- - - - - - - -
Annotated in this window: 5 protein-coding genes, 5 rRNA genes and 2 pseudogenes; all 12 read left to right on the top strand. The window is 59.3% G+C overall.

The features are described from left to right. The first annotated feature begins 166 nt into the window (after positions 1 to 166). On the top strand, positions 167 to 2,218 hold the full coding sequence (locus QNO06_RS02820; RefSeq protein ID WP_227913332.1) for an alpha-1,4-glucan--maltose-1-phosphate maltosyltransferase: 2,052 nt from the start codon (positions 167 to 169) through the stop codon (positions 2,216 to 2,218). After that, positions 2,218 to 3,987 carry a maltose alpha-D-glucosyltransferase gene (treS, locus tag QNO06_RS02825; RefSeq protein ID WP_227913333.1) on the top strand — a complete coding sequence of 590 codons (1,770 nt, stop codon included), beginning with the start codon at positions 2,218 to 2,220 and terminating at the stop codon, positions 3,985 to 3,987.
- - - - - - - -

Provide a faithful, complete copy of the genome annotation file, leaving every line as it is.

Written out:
Annotated in this window: 5 protein-coding genes, 5 rRNA genes and 2 pseudogenes; all 12 read left to right on the top strand. The window is 59.3% G+C overall.

The features are described from left to right. The first annotated feature begins 166 nt into the window (after positions 1 to 166). On the top strand, positions 167 to 2,218 hold the full coding sequence (locus QNO06_RS02820; RefSeq protein ID WP_227913332.1) for an alpha-1,4-glucan--maltose-1-phosphate maltosyltransferase: 2,052 nt from the start codon (positions 167 to 169) through the stop codon (positions 2,216 to 2,218). After that, positions 2,218 to 3,987 carry a maltose alpha-D-glucosyltransferase gene (treS, locus tag QNO06_RS02825; RefSeq protein ID WP_227913333.1) on the top strand — a complete coding sequence of 590 codons (1,770 nt, stop codon included), beginning with the start codon at positions 2,218 to 2,220 and terminating at the stop codon, positions 3,985 to 3,987.